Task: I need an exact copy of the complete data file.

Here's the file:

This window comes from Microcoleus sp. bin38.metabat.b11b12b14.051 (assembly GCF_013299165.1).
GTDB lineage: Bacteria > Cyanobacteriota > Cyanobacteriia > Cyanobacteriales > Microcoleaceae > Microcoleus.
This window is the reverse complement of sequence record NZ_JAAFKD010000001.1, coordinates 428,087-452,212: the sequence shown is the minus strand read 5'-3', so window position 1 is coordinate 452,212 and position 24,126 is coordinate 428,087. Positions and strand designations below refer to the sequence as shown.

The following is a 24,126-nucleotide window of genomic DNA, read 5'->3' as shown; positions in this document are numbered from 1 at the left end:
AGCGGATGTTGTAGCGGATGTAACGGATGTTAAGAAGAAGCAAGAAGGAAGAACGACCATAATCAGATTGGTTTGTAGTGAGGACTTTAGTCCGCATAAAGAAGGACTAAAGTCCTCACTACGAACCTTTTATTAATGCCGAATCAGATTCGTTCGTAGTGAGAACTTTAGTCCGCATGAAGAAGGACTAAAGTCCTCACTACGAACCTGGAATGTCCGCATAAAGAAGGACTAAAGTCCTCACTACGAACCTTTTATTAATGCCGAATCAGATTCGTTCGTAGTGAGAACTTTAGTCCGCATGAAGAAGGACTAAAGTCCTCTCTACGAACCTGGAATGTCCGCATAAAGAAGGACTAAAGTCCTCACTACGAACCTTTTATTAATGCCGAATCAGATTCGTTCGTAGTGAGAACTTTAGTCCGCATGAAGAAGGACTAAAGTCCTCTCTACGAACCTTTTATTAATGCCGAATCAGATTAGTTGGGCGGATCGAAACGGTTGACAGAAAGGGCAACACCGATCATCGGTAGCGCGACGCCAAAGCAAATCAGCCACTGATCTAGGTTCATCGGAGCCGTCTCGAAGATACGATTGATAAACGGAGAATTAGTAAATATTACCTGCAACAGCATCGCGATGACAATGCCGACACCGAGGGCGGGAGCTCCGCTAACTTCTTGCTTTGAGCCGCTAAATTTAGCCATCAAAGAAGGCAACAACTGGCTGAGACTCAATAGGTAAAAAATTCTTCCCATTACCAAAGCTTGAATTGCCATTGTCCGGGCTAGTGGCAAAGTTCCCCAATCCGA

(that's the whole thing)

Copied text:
This window comes from Microcoleus sp. bin38.metabat.b11b12b14.051 (assembly GCF_013299165.1).
GTDB lineage: Bacteria > Cyanobacteriota > Cyanobacteriia > Cyanobacteriales > Microcoleaceae > Microcoleus.
This window is the reverse complement of sequence record NZ_JAAFKD010000001.1, coordinates 428,087-452,212: the sequence shown is the minus strand read 5'-3', so window position 1 is coordinate 452,212 and position 24,126 is coordinate 428,087. Positions and strand designations below refer to the sequence as shown.

The following is a 24,126-nucleotide window of genomic DNA, read 5'->3' as shown; positions in this document are numbered from 1 at the left end:
AGCGGATGTTGTAGCGGATGTAACGGATGTTAAGAAGAAGCAAGAAGGAAGAACGACCATAATCAGATTGGTTTGTAGTGAGGACTTTAGTCCGCATAAAGAAGGACTAAAGTCCTCACTACGAACCTTTTATTAATGCCGAATCAGATTCGTTCGTAGTGAGAACTTTAGTCCGCATGAAGAAGGACTAAAGTCCTCACTACGAACCTGGAATGTCCGCATAAAGAAGGACTAAAGTCCTCACTACGAACCTTTTATTAATGCCGAATCAGATTCGTTCGTAGTGAGAACTTTAGTCCGCATGAAGAAGGACTAAAGTCCTCTCTACGAACCTGGAATGTCCGCATAAAGAAGGACTAAAGTCCTCACTACGAACCTTTTATTAATGCCGAATCAGATTCGTTCGTAGTGAGAACTTTAGTCCGCATGAAGAAGGACTAAAGTCCTCTCTACGAACCTTTTATTAATGCCGAATCAGATTAGTTGGGCGGATCGAAACGGTTGACAGAAAGGGCAACACCGATCATCGGTAGCGCGACGCCAAAGCAAATCAGCCACTGATCTAGGTTCATCGGAGCCGTCTCGAAGATACGATTGATAAACGGAGAATTAGTAAATATTACCTGCAACAGCATCGCGATGACAATGCCGACACCGAGGGCGGGAGCTCCGCTAACTTCTTGCTTTGAGCCGCTAAATTTAGCCATCAAAGAAGGCAACAACTGGCTGAGACTCAATAGGTAAAAAATTCTTCCCATTACCAAAGCTTGAATTGCCATTGTCCGGGCTAGTGGCAAAGTTCCCCAATCCGA